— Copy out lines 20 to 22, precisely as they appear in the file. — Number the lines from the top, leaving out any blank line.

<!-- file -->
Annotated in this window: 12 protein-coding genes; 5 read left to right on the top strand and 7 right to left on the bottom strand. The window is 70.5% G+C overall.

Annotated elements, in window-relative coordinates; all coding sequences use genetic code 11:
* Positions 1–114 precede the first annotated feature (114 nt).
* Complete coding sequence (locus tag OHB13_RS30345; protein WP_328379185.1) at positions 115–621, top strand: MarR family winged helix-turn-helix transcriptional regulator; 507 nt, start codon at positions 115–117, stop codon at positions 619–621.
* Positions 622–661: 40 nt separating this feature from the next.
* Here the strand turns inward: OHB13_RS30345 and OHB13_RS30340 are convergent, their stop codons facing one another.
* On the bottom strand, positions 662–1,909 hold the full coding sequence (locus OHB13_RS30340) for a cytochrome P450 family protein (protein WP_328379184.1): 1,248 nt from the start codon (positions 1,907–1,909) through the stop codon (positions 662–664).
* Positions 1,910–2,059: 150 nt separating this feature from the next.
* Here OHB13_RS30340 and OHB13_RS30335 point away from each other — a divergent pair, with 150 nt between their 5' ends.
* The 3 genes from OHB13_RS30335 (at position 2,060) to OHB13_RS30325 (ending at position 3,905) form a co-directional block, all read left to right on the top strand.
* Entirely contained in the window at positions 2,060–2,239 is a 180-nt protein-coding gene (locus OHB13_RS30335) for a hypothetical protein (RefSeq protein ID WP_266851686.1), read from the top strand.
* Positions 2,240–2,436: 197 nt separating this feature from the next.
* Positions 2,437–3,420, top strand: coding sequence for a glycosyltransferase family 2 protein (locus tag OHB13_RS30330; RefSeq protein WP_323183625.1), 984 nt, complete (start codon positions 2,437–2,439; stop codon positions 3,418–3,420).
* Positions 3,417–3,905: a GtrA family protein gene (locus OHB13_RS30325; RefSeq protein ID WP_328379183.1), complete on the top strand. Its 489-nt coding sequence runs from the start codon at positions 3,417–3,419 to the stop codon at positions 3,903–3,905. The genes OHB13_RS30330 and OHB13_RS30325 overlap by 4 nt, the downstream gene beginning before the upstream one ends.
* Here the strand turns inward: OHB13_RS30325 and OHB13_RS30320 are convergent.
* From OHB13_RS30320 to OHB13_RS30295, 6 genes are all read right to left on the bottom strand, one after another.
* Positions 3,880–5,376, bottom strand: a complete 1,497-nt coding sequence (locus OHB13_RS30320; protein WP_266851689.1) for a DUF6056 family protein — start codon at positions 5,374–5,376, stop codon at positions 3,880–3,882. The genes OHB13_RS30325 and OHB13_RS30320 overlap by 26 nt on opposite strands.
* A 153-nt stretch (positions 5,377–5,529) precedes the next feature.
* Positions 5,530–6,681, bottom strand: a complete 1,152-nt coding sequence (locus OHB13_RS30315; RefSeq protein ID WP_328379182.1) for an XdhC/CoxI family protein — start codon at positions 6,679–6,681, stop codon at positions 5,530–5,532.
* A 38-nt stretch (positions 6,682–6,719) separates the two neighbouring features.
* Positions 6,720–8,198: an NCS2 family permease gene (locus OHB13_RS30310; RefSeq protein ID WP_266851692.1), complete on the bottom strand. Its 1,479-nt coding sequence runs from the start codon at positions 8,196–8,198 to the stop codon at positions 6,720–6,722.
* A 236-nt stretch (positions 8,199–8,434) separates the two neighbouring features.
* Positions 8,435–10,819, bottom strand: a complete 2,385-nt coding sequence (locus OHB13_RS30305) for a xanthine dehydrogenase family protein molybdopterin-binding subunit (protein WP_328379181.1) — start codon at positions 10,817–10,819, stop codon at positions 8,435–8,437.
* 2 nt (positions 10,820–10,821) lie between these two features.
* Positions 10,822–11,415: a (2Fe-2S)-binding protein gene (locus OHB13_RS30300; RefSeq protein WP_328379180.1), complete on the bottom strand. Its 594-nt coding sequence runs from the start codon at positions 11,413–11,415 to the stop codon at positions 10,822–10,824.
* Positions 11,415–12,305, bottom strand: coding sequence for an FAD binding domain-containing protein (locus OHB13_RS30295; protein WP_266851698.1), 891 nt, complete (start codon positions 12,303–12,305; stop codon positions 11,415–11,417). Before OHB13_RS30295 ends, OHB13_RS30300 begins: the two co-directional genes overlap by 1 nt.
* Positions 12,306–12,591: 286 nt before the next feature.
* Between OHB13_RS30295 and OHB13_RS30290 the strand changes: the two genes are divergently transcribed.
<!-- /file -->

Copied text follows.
* A 38-nt stretch (positions 6,682–6,719) separates the two neighbouring features.
* Positions 6,720–8,198: an NCS2 family permease gene (locus OHB13_RS30310; RefSeq protein ID WP_266851692.1), complete on the bottom strand. Its 1,479-nt coding sequence runs from the start codon at positions 8,196–8,198 to the stop codon at positions 6,720–6,722.
* A 236-nt stretch (positions 8,199–8,434) separates the two neighbouring features.